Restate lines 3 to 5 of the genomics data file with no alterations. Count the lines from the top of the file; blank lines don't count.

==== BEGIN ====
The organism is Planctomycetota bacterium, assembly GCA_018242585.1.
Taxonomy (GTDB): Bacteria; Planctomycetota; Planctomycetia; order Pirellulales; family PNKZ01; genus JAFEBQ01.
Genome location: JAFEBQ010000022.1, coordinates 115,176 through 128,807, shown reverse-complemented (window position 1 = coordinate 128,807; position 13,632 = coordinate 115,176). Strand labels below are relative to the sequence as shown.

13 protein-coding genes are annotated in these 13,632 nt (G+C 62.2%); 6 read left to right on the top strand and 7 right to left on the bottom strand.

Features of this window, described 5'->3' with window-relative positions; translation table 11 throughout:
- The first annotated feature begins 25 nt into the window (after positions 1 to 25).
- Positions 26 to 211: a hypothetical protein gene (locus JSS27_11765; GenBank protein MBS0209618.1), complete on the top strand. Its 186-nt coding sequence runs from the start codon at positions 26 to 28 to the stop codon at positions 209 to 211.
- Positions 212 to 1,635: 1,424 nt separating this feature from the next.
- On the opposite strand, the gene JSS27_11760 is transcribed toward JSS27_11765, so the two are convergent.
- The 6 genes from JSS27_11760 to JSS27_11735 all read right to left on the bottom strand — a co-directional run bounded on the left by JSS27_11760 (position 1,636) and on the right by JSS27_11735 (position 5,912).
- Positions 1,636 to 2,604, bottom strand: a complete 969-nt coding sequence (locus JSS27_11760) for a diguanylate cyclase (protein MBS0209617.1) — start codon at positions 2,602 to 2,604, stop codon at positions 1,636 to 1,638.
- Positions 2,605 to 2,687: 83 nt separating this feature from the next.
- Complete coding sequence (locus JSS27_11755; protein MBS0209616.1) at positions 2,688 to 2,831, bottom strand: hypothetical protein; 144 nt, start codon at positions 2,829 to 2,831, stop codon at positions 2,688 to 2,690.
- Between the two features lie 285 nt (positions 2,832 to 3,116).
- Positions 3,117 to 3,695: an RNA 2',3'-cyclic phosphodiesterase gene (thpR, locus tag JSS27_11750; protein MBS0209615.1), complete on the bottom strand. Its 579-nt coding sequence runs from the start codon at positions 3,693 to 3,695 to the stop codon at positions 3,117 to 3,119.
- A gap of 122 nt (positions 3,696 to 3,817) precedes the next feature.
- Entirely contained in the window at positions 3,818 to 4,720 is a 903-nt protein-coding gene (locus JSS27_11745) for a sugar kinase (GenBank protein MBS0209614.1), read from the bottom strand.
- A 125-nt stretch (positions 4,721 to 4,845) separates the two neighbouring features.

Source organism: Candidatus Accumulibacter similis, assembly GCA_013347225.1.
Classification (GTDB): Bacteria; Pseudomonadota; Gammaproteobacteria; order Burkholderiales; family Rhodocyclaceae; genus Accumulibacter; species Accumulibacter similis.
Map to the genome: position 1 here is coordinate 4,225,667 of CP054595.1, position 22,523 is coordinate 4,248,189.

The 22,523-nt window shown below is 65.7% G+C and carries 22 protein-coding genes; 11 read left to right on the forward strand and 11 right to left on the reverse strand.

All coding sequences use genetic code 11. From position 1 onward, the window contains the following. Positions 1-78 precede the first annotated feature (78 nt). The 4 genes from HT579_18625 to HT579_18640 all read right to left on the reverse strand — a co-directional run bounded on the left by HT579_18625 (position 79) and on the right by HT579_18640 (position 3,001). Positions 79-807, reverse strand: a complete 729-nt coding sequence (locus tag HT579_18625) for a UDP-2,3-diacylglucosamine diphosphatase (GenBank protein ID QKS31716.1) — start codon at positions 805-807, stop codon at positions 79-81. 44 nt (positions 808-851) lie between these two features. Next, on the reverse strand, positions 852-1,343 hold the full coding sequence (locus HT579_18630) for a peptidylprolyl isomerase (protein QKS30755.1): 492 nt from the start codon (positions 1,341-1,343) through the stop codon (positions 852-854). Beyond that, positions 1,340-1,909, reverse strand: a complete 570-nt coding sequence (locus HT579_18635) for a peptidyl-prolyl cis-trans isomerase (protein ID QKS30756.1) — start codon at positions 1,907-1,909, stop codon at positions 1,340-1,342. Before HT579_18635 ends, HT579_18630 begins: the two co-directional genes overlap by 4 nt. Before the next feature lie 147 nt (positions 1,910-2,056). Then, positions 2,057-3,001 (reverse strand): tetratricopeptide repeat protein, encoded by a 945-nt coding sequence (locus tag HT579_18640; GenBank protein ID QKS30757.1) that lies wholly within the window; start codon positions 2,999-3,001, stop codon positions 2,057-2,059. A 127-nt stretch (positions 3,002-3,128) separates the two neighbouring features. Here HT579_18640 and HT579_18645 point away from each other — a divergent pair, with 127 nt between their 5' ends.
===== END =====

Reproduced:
Genome location: JAFEBQ010000022.1, coordinates 115,176 through 128,807, shown reverse-complemented (window position 1 = coordinate 128,807; position 13,632 = coordinate 115,176). Strand labels below are relative to the sequence as shown.

13 protein-coding genes are annotated in these 13,632 nt (G+C 62.2%); 6 read left to right on the top strand and 7 right to left on the bottom strand.

Features of this window, described 5'->3' with window-relative positions; translation table 11 throughout: